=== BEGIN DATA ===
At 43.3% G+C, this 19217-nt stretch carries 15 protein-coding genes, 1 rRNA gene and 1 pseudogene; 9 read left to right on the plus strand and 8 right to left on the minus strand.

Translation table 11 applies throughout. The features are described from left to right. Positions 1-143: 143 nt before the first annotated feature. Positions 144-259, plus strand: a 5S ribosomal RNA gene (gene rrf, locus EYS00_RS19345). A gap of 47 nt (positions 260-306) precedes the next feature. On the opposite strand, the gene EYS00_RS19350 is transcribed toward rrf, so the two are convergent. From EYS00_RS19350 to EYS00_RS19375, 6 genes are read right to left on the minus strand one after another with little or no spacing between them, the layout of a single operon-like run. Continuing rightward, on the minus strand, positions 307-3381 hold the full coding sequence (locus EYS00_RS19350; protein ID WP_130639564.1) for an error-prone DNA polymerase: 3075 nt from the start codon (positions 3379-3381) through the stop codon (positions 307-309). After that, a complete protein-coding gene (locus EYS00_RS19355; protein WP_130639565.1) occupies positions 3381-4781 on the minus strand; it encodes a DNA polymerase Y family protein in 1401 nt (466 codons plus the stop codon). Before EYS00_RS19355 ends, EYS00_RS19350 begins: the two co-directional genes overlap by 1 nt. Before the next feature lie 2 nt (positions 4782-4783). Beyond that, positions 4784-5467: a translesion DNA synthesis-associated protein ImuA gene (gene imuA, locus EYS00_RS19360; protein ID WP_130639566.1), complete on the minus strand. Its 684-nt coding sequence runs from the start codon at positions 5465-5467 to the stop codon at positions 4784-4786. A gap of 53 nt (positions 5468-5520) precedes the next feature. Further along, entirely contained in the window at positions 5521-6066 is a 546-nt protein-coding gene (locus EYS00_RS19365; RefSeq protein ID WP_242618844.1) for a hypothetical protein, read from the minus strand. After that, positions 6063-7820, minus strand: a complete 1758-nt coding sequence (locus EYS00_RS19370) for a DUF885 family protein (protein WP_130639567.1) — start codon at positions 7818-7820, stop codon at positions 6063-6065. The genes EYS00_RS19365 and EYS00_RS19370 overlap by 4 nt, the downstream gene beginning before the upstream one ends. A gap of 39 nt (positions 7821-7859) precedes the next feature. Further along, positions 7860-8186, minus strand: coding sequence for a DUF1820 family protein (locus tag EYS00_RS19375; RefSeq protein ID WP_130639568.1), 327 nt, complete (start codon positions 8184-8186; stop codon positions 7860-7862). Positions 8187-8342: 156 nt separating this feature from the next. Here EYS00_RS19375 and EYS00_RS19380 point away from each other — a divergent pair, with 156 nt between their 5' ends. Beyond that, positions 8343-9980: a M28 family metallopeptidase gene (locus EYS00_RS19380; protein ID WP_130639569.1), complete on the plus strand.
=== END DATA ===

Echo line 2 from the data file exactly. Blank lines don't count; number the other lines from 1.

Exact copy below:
Translation table 11 applies throughout. The features are described from left to right. Positions 1-143: 143 nt before the first annotated feature. Positions 144-259, plus strand: a 5S ribosomal RNA gene (gene rrf, locus EYS00_RS19345). A gap of 47 nt (positions 260-306) precedes the next feature. On the opposite strand, the gene EYS00_RS19350 is transcribed toward rrf, so the two are convergent. From EYS00_RS19350 to EYS00_RS19375, 6 genes are read right to left on the minus strand one after another with little or no spacing between them, the layout of a single operon-like run. Continuing rightward, on the minus strand, positions 307-3381 hold the full coding sequence (locus EYS00_RS19350; protein ID WP_130639564.1) for an error-prone DNA polymerase: 3075 nt from the start codon (positions 3379-3381) through the stop codon (positions 307-309). After that, a complete protein-coding gene (locus EYS00_RS19355; protein WP_130639565.1) occupies positions 3381-4781 on the minus strand; it encodes a DNA polymerase Y family protein in 1401 nt (466 codons plus the stop codon). Before EYS00_RS19355 ends, EYS00_RS19350 begins: the two co-directional genes overlap by 1 nt. Before the next feature lie 2 nt (positions 4782-4783). Beyond that, positions 4784-5467: a translesion DNA synthesis-associated protein ImuA gene (gene imuA, locus EYS00_RS19360; protein ID WP_130639566.1), complete on the minus strand. Its 684-nt coding sequence runs from the start codon at positions 5465-5467 to the stop codon at positions 4784-4786. A gap of 53 nt (positions 5468-5520) precedes the next feature. Further along, entirely contained in the window at positions 5521-6066 is a 546-nt protein-coding gene (locus EYS00_RS19365; RefSeq protein ID WP_242618844.1) for a hypothetical protein, read from the minus strand. After that, positions 6063-7820, minus strand: a complete 1758-nt coding sequence (locus EYS00_RS19370) for a DUF885 family protein (protein WP_130639567.1) — start codon at positions 7818-7820, stop codon at positions 6063-6065. The genes EYS00_RS19365 and EYS00_RS19370 overlap by 4 nt, the downstream gene beginning before the upstream one ends. A gap of 39 nt (positions 7821-7859) precedes the next feature. Further along, positions 7860-8186, minus strand: coding sequence for a DUF1820 family protein (locus tag EYS00_RS19375; RefSeq protein ID WP_130639568.1), 327 nt, complete (start codon positions 8184-8186; stop codon positions 7860-7862). Positions 8187-8342: 156 nt separating this feature from the next. Here EYS00_RS19375 and EYS00_RS19380 point away from each other — a divergent pair, with 156 nt between their 5' ends. Beyond that, positions 8343-9980: a M28 family metallopeptidase gene (locus EYS00_RS19380; protein ID WP_130639569.1), complete on the plus strand.